At our Chapter Meeting over Zoom on Thursday, May 20, 2021, our guest speaker, Brian Yellen, shed new light on the river we all thought we knew. Every river is different, and every river changes from day to day. This talk highlighted two oddities of the Deerfield River. First, we looked at how the river’s rapidly changing water levels alter its subsurface hydrology. Second, we examined the extent of erosion in the Deerfield River Watershed during Hurricane Irene flooding (2011) and saw that it was a lot more than one might have expected given the amount of precipitation.
Brian Yellen is a research professor in the geosciences department at UMass Amherst. He focuses on earth surface processes, mostly how water and sediment slosh around different environments. He studies dam impacts, dam removals, erosion, and tidal marshes.
You can view the Zoom recording of the presentation here:
Please reserve the date for our upcoming, joint regional chapter Zoom meeting on Thursday, February 18th at 6:30 pm. Deerfield River Watershed TU will be joining the Connecticut River Valley TU (Deerfield watershed VT) and Southwestern VT TU (Battenkill, Walloomsac, Hoosic, etc.) on this ZOOM meeting and talking about the various projects our chapters are working on. We’re also inviting all the fishing guides in these regions to attend. This meeting is open to ALL members of each chapter. DRWTU members can expect an email message coming soon with the ZOOM meeting link.
DRWTU #349 Chapter Meeting/Rock Rolling in Pelham and Avery Brooks
Meet near Pelham Brook Confluence on Zoar Road. Cross the bridge going over Pelham Brook and we’ll gather at the first pull off on the left.
Greetings everyone! With summer now over we thought we would try and start holding chapter meetings again. Unfortunately, with Covid-19 restrictions still in place, we need to be more creative. We want to start combining chapter meetings with our outdoor conservation projects. Our goal is to get our chapter meeting business done within 10-15 minutes and then get to work. We’re hoping this combination will make our chapter meetings livelier and more efficient in getting things done in the field.
At this first meeting, I will bring everyone up-to-speed on all the projects we’re currently doing – FERC Re-Licensing, Brown Trout Telemetry Study – and some new projects that we’ll be starting quite soon. Then we’ll get to work in Pelham Brook. This “Rock Roll” is a continuation of last year’s project. Our goal is to create a better flow from the Brook into the Deerfield’s mainstem. This provides colder water into the Deerfield’s mainstem and serves as a sanctuary for trout in summer seeking cooler water. But the work we did last year never got a chance to settle, literally. A five-inch rainstorm just a few days after our effort re-blocked some of the flow. The rocks we had moved never got a change to compact into the stream bed.
However, Pelham Brook fared better than Avery Brook. We will continue down to Avery Brook once we’re done at Pelham. Large logs we had placed in Avery last year were completely washed away. And within the past two months, some folks decided to illegally build a small weir straight across the brook near its confluence with the Deerfield. mouth. It has completely changed the streambed compared to last year. We believe bathers did this to increase the depth of the cold water so they could lie in it and cool off. The Deerfield mainstem’s temperature reached at least 76 degrees in this area in July. Avery Brook was at least 10 degrees colder. We’ll knock a hole right through the middle of the weir and get the water flowing naturally again.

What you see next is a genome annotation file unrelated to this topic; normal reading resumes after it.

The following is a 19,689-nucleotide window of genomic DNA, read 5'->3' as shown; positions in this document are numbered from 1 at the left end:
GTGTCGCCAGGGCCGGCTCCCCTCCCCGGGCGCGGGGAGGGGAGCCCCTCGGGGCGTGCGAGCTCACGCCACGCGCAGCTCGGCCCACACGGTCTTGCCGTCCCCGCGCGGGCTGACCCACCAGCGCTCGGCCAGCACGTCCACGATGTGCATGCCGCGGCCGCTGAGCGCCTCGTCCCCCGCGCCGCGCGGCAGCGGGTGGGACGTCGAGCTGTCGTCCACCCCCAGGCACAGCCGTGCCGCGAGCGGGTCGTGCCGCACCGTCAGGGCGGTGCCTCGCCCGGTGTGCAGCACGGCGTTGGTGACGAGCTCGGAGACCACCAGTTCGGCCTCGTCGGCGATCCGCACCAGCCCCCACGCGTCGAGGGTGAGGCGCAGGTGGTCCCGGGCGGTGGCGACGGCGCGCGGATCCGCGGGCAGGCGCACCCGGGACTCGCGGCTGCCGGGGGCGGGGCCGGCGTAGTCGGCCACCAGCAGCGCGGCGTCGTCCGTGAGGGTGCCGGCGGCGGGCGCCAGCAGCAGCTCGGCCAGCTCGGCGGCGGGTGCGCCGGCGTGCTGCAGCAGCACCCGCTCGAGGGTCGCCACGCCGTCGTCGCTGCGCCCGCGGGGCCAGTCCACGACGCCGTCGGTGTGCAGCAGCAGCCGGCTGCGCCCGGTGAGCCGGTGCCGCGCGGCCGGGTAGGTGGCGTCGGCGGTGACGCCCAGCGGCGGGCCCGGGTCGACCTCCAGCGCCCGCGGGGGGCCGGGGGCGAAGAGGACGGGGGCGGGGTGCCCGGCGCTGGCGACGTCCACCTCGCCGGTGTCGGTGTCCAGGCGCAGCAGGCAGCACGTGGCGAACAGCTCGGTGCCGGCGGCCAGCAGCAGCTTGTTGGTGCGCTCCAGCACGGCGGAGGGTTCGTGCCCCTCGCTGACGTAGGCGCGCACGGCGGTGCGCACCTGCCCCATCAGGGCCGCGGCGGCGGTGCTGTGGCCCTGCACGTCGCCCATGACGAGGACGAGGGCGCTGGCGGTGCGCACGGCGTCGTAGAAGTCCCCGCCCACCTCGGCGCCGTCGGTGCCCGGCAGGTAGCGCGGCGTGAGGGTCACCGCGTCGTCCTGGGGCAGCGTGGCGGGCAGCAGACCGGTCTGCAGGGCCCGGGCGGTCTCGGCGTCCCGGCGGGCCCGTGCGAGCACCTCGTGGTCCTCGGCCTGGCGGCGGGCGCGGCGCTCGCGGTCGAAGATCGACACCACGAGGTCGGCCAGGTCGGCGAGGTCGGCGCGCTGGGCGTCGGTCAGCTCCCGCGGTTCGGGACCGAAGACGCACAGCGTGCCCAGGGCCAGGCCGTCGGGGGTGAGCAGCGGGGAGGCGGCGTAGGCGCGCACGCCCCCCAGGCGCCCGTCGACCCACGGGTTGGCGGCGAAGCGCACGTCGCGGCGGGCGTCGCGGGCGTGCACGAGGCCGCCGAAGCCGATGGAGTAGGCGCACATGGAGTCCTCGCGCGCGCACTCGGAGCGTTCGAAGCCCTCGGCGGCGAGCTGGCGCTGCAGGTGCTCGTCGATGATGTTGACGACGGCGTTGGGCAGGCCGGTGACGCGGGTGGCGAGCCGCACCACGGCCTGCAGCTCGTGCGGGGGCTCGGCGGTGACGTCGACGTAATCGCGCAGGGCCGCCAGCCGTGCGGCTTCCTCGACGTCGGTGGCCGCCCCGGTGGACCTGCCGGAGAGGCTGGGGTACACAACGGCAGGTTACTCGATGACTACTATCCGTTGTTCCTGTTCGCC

Be sure to dress accordingly and wear suitable boots or waders. And if you have a long pry bar to move rocks, please bring it along.
Please email us (DeerfieldRiverTU@gmail.com) if you plan on joining us, so that we can get an accurate headcount. Thanks so much for all your patience. This has been a rough year for all of us. It will be great to get back outdoors and start working on our rivers and streams again If you have any questions, feel free to shoot us an email or call me directly. Hope to see you on September 19th.
Mike Vito, president
DRWTU Chapter #349
Thanks everybody for your support – sold out with half a week to go!
This year the Deerfield River Watershed Trout Unlimited Annual Dinner will be held at the Deerfield Inn in historic Deerfield on February 22. Tickets can be purchased through Brown Paper Tickets by clicking here. Tickets @ $40.00 per person include hors d’oeuvres, three course meal and an after dinner presentation on the ongoing Trout Telemetry Study by Ted Castro Santos and Matt O’Donnell – our partners from the USGS Silvio Conte Anadramous Fish Laboratory. There will be a raffle as well as an auction, and a cash bar will be available. This is a great opportunity to support the Chapter, learn about this exciting study, catch up with fishing buddies, win some valuable fishing and non-fishing related items, and acknowledge the conservation efforts of a remarkable individual.